Where’s the context?

I've been playing with RDF Site Summary (RSS) for some time. When I first tried aggregating RSS feeds I did it with a webpage (think of a mini My Yahoo!) which was ok, but a long scroll. Additionally it didn't alert me to which items were new.

So these days I'm using NetNewsWire Lite and so far, so good. It collects all the feeds quickly and I can skim through those that it highlights as unread. But still it seems best to only read blogs and such things through NetNewsWire. Why? Because there's no context for the headlines coming through. So while for a blog where there is only one 'top headline' at a time this is ok. But for something as dense as BBC News online there's a sharp contrast.

BBC New Online     Net News Wire Thumb

The screenshots show BBC News headlines in exactly the same amount of space when shown through a browser and NetNewsWire (Click the thumbnails to enlarge them). Not only does the web version pack more news links in, but it gives them context with their size, placement and pictures. Now with NetNewsWire I know the full version also shows dates in the headline listing but nothing shows me a headline's importance or relationship to other articles.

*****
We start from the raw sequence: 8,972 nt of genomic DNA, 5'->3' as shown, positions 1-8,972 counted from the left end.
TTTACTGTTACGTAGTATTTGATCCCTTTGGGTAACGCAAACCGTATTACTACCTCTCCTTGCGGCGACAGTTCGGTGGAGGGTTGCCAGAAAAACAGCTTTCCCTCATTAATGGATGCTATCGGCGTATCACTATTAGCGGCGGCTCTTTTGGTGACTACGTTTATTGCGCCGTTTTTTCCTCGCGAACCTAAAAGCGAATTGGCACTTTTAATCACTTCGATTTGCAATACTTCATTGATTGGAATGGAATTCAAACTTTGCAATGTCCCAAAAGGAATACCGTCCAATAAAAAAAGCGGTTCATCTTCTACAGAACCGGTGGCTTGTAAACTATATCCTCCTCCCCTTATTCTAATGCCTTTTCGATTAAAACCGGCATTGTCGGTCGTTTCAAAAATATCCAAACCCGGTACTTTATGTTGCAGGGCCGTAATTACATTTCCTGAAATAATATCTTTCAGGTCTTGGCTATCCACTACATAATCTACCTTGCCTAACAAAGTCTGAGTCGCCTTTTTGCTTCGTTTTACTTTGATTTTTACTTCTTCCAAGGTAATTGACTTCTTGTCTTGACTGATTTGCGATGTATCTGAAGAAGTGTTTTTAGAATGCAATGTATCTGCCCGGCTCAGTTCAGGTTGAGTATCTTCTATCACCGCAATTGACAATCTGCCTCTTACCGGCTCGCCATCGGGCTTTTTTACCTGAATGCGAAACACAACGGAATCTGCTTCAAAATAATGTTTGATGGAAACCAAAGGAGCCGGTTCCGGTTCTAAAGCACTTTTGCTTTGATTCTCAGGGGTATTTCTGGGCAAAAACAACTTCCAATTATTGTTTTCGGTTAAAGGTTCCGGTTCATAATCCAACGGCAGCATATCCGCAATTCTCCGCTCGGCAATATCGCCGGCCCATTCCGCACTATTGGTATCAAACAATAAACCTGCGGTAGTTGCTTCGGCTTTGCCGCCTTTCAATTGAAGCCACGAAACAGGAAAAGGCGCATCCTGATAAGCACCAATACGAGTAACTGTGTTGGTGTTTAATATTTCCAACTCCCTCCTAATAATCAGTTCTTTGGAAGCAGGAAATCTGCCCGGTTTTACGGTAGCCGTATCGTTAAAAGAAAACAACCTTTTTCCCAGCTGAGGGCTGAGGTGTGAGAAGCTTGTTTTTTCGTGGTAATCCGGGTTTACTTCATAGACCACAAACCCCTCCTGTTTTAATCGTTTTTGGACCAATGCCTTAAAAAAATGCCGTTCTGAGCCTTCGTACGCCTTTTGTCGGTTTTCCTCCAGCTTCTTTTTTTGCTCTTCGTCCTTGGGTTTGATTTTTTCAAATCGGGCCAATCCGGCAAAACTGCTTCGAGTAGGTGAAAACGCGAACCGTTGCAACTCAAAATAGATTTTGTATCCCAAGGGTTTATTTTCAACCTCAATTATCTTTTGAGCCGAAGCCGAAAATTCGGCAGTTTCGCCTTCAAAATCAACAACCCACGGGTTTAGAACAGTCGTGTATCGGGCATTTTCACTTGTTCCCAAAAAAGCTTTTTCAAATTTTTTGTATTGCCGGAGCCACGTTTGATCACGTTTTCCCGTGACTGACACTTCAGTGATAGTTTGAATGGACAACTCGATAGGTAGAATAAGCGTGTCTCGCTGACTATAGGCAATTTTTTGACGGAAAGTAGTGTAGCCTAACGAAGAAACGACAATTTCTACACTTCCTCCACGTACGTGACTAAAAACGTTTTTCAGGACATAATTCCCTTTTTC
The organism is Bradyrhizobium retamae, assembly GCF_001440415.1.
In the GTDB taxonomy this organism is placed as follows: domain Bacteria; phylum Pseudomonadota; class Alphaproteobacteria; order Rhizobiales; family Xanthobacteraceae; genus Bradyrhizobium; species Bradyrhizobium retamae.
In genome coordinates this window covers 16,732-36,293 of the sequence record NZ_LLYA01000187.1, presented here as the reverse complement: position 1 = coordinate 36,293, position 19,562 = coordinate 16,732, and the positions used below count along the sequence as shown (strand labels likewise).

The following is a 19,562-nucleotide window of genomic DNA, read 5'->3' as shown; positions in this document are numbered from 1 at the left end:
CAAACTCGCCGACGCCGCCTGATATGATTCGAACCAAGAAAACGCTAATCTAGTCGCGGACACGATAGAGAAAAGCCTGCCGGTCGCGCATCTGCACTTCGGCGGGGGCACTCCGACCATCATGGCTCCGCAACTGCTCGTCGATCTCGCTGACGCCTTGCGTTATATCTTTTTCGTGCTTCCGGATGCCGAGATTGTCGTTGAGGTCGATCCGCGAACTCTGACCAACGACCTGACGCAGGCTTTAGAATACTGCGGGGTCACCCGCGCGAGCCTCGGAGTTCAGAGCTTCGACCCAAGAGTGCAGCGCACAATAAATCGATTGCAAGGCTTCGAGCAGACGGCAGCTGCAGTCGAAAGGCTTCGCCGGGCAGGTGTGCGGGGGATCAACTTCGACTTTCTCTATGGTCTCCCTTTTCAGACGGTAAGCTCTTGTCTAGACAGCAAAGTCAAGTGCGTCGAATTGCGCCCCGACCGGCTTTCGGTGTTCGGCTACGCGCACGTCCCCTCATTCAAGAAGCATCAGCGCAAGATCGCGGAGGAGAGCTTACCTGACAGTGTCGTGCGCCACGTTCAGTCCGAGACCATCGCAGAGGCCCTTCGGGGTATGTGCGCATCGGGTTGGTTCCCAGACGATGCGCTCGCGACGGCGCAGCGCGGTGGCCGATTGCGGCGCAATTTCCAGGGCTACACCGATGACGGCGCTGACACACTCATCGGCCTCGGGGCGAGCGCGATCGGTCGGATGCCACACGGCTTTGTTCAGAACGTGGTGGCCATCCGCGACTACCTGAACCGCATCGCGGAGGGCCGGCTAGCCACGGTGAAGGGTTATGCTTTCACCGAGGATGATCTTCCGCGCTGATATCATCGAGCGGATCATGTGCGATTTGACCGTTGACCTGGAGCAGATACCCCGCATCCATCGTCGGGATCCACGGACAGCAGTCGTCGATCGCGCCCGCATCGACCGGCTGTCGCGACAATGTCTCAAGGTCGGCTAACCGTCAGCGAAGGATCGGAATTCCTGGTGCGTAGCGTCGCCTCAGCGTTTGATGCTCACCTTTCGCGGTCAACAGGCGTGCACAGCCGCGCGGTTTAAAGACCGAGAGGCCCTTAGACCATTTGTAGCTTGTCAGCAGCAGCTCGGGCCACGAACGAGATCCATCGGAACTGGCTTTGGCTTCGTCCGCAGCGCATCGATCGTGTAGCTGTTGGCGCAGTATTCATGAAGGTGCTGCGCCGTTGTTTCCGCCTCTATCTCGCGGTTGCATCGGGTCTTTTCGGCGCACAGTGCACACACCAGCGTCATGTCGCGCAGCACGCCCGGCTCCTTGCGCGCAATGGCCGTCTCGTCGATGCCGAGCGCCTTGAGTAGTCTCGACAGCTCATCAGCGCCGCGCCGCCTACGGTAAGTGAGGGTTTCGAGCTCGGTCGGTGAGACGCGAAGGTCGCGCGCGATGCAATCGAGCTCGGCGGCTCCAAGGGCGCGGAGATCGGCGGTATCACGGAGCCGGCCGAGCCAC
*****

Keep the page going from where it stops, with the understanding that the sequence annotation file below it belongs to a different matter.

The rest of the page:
So while RSS is very useful and will continue to appear in unexpected places, I'm going to stick to reading my news in Safari.

e-democ / e-gov

You win some, you lose some

A remarkable few days in the e-government world.

e-voting rollbacks

On March 31st it emerged that the US SERVE project to allow American military to vote from abroad via the Internet had actually been cancelled. In January we heard that it had been put on hold thanks to a critical report on it's technology from an elightened minority a 'Security Peer Review Group' that political pressure had foisted on SERVE. In fact SERVE is so cancelled they've already wiped their website!

This is a big win for those of us opposed to e-voting as it shows that even an organisation as technologically dependent as the US military can see the risks involved with e-voting. Tie this news in with the decision to hold no e-voting pilots in the UK this year and Switzerland's announcement that Swiss living abroad will have to wait until 2010 to vote online and perhaps we're making some progress!

ID card stampede

Now the bad news… The Prime Minister, in his 1st April briefing, seems to have decided that there are only a few minor details to resolve with ID cards now that the main arguments have been won (err… what?). Let me quote directly as it's rather a shocker:

Question You mentioned earlier there might be a need to adjust terrorism laws further and you made reference to ID cards. Can you tell us more about that? And I thought the Cabinet had decided to defer ID cards for a few years.